DISADVANTAGES Uses wall space Possible issue with cleanliness Large materials may cause blockage of chute


SC HEM E 1

SC HEM E 2

SC HEM E 3


WATER

Water conservation is the active management and protection of fresh water resources through policy and strategy.

The World is made up of 他 water, however, access to clean drinking water is scarce in many countries. Over 1 billion individuals do not have access to clean water across the globe and over 3 million people die annually from water related ailments. While many individuals in developing countries walk nearly 10 miles a day to collect drinking water, the average Westerner uses nearly 45-70 gallons of clean water daily. Water conservation is a temporary solution to this wicked problem. Focused on different strategic methodologies such as reducing the amount of water being used, as well as purchasing water saving household items, conservation of water can be a powerful tool if a multitude of individuals across the globe are committed to the same goals.


TI PS O N S AV I NG WAT ER Always turn taps off tightly so they do not drip. Use an aerator and/or a water flow-reducer attachment on your tap to reduce your water usage. When hand-washing dishes, never run water continuously. Wash dishes in a partially filled sink and then rinse them using the spray attachment on your tap. When brushing your teeth, turn the water off while you are actually brushing. Use short bursts of water for cleaning your brush. (This saves about 80% of the water normally used.)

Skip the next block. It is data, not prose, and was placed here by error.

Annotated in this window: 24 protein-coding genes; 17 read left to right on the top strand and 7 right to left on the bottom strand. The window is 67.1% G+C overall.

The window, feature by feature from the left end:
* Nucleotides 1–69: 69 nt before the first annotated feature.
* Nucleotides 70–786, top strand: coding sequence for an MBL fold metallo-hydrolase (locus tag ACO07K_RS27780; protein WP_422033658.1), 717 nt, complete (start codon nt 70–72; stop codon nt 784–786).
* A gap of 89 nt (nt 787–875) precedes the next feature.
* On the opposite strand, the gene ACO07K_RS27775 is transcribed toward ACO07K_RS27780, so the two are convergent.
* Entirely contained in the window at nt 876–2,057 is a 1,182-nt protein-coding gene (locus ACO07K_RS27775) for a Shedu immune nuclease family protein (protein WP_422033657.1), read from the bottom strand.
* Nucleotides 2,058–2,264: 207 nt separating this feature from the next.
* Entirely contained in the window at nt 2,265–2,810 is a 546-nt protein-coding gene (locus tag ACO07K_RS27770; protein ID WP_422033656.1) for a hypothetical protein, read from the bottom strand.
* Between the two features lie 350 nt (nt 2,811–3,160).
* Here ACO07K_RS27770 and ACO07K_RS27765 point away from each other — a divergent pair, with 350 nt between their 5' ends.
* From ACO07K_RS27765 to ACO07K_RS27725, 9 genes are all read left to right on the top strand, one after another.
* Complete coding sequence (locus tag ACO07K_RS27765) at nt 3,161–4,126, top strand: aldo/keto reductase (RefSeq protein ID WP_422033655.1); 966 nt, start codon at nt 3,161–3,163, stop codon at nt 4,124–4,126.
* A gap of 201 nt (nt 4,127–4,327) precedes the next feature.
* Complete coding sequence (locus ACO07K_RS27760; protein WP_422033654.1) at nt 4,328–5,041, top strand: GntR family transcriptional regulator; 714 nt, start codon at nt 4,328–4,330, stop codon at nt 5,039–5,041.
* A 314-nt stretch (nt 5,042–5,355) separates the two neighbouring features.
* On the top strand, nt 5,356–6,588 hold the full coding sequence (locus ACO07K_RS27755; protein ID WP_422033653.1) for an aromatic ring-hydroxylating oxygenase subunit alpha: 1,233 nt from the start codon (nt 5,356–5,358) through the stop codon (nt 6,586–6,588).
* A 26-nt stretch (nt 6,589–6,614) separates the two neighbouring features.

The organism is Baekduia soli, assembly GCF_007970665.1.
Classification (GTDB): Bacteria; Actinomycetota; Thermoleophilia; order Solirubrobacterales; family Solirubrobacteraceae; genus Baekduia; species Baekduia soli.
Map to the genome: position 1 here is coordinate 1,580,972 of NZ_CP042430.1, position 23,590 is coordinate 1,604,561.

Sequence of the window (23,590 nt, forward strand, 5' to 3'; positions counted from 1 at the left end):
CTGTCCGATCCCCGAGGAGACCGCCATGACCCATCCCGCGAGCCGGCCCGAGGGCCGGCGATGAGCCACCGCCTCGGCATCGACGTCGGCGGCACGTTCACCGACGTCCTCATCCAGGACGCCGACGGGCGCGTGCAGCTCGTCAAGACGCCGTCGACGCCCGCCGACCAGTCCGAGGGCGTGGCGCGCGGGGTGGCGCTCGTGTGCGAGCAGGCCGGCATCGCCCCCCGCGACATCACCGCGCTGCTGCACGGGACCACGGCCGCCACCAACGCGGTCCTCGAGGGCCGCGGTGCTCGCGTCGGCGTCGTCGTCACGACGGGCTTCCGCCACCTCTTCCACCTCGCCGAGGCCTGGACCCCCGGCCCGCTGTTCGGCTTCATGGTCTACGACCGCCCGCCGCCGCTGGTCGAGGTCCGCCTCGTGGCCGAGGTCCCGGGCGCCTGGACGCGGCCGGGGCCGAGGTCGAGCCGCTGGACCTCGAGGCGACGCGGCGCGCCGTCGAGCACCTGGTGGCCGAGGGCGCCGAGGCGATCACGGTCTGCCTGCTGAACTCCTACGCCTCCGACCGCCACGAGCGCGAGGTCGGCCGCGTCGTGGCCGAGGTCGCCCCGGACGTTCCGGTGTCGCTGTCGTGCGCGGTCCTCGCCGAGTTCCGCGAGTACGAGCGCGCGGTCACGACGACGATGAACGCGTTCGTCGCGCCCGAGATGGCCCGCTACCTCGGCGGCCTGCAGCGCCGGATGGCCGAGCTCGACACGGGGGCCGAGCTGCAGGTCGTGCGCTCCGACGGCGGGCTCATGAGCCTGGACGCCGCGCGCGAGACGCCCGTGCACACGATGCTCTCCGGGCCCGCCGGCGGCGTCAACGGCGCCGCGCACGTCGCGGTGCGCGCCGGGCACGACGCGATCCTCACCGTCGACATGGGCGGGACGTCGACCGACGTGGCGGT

When washing or shaving, partially fill the sink and use that water rather than running the tap continuously. (This saves about 60% of the water normally used.) Use short bursts of water to clean razors. Use only cleaning products that will not harm the environment when they are washed away after use. Look for “environmentally friendly� products when shopping.


GREY & BLACK WATER

Grey water is waste water that can be recycled from many different types of units including dishwashers, showers, sinks, laundry facilities and also rain water. Black water is the controlled biological decomposition of organic material. In residential areas, greywater makes up 50-80% of the water used in a single household. Greywater from the shower/bath makes up nearly 35% of water being used in a single household.

B L AC K WAT E R CONC ER NS Blackwater is loaded with biological materials such as feces or grease, therefore it can be a source of disease. Blackwater is often treated in a municipal water treatment plant, a process that consumes a lot of water.

B L AC K WAT E R OPPORT UNIT IES Blackwater is a biological nutrient; greywater can be recycled. Management systems can strive for zero net water. There are many products that function efficiently while conserving water in the process.


Full system

Single utility

Utility system

high priority

grey water recycling shower recirculation shower collection

controlled head

low flow head

standard head